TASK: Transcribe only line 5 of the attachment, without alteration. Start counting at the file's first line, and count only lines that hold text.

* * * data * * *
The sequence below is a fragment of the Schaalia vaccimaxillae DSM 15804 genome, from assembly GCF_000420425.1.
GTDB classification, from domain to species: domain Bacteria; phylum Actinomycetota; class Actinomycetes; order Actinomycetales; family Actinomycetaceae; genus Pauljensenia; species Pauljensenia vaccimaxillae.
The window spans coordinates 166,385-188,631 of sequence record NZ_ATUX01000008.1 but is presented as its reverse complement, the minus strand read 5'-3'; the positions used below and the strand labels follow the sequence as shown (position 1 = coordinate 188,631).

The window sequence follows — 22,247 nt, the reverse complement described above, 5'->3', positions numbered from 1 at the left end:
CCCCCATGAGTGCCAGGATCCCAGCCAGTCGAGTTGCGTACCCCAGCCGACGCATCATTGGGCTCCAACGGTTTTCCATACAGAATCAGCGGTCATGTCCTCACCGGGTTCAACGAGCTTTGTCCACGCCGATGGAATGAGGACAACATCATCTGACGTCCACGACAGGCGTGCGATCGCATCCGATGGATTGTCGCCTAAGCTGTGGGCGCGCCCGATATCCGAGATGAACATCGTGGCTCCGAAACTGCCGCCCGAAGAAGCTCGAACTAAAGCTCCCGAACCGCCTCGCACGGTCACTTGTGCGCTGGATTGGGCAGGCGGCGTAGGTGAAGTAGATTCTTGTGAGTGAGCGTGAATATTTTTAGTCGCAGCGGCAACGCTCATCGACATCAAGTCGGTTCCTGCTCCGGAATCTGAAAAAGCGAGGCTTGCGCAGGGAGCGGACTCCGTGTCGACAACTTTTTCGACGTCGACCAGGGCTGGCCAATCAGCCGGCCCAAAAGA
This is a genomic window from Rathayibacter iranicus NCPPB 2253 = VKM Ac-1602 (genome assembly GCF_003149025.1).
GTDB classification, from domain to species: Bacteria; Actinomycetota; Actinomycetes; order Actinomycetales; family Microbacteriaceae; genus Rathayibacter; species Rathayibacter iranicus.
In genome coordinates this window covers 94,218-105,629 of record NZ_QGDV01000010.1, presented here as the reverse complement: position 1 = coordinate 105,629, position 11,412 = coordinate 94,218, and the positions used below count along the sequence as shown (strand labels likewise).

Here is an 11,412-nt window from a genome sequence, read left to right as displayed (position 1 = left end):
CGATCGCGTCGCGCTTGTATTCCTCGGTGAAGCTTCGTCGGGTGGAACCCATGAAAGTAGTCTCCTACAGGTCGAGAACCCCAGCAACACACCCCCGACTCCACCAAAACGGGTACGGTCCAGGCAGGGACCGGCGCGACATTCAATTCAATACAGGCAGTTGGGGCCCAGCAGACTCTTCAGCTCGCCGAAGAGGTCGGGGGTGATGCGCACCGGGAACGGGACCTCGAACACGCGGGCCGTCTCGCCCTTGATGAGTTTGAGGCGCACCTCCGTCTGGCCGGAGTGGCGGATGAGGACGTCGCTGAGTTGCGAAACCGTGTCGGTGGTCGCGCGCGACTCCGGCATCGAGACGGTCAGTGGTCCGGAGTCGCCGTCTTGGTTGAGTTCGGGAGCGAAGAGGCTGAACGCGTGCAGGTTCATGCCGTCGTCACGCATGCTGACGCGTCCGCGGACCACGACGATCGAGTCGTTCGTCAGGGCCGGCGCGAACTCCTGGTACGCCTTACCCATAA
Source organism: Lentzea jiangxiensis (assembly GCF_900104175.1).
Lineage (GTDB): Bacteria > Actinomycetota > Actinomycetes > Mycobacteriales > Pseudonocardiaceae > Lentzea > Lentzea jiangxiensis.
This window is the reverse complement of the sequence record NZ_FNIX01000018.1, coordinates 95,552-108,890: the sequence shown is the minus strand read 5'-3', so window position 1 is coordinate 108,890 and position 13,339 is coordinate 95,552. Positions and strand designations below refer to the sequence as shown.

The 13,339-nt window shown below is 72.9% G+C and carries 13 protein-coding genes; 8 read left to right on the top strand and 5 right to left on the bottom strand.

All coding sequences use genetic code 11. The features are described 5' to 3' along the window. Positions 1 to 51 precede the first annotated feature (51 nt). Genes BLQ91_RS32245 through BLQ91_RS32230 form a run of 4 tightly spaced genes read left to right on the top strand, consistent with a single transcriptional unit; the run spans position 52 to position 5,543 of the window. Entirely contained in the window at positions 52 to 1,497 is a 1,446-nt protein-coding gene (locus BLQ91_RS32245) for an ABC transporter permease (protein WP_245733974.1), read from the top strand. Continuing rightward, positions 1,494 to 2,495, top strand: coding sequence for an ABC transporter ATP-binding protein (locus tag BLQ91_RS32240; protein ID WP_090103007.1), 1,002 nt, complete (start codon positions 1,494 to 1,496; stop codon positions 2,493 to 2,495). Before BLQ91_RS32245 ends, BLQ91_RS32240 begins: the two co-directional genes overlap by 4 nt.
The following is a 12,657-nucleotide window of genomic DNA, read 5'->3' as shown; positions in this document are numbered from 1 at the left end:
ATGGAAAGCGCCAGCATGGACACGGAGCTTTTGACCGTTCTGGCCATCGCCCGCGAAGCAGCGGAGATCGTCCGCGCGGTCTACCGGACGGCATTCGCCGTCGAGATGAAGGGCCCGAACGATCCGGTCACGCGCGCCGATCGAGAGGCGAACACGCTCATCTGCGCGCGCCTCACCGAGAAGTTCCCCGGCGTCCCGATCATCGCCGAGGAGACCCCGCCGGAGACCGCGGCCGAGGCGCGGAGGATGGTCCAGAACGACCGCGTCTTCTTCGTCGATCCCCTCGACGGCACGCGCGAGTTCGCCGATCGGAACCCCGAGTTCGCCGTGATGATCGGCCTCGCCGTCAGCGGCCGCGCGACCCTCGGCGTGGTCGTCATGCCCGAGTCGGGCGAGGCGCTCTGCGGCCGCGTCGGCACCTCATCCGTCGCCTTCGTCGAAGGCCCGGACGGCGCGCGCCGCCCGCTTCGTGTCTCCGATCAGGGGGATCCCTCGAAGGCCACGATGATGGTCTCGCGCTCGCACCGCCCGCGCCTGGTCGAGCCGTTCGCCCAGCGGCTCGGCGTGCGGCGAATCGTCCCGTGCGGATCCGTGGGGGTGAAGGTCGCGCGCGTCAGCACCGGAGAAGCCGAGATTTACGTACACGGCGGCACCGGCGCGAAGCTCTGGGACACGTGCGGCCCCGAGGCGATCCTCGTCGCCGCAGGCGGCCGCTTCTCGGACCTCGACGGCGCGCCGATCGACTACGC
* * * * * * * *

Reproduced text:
CCCCCATGAGTGCCAGGATCCCAGCCAGTCGAGTTGCGTACCCCAGCCGACGCATCATTGGGCTCCAACGGTTTTCCATACAGAATCAGCGGTCATGTCCTCACCGGGTTCAACGAGCTTTGTCCACGCCGATGGAATGAGGACAACATCATCTGACGTCCACGACAGGCGTGCGATCGCATCCGATGGATTGTCGCCTAAGCTGTGGGCGCGCCCGATATCCGAGATGAACATCGTGGCTCCGAAACTGCCGCCCGAAGAAGCTCGAACTAAAGCTCCCGAACCGCCTCGCACGGTCACTTGTGCGCTGGATTGGGCAGGCGGCGTAGGTGAAGTAGATTCTTGTGAGTGAGCGTGAATATTTTTAGTCGCAGCGGCAACGCTCATCGACATCAAGTCGGTTCCTGCTCCGGAATCTGAAAAAGCGAGGCTTGCGCAGGGAGCGGACTCCGTGTCGACAACTTTTTCGACGTCGACCAGGGCTGGCCAATCAGCCGGCCCAAAAGA